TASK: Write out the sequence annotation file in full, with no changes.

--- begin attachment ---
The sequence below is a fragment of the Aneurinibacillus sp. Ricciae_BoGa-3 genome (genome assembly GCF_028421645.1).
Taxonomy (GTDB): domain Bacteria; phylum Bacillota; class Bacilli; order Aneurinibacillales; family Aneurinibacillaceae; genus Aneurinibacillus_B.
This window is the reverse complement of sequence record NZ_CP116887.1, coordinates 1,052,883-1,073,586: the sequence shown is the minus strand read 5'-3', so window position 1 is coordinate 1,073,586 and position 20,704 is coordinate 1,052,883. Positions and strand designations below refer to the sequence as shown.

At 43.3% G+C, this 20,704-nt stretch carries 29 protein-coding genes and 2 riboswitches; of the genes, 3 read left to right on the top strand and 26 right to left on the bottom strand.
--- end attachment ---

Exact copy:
The sequence below is a fragment of the Aneurinibacillus sp. Ricciae_BoGa-3 genome (genome assembly GCF_028421645.1).
Taxonomy (GTDB): domain Bacteria; phylum Bacillota; class Bacilli; order Aneurinibacillales; family Aneurinibacillaceae; genus Aneurinibacillus_B.
This window is the reverse complement of sequence record NZ_CP116887.1, coordinates 1,052,883-1,073,586: the sequence shown is the minus strand read 5'-3', so window position 1 is coordinate 1,073,586 and position 20,704 is coordinate 1,052,883. Positions and strand designations below refer to the sequence as shown.

At 43.3% G+C, this 20,704-nt stretch carries 29 protein-coding genes and 2 riboswitches; of the genes, 3 read left to right on the top strand and 26 right to left on the bottom strand.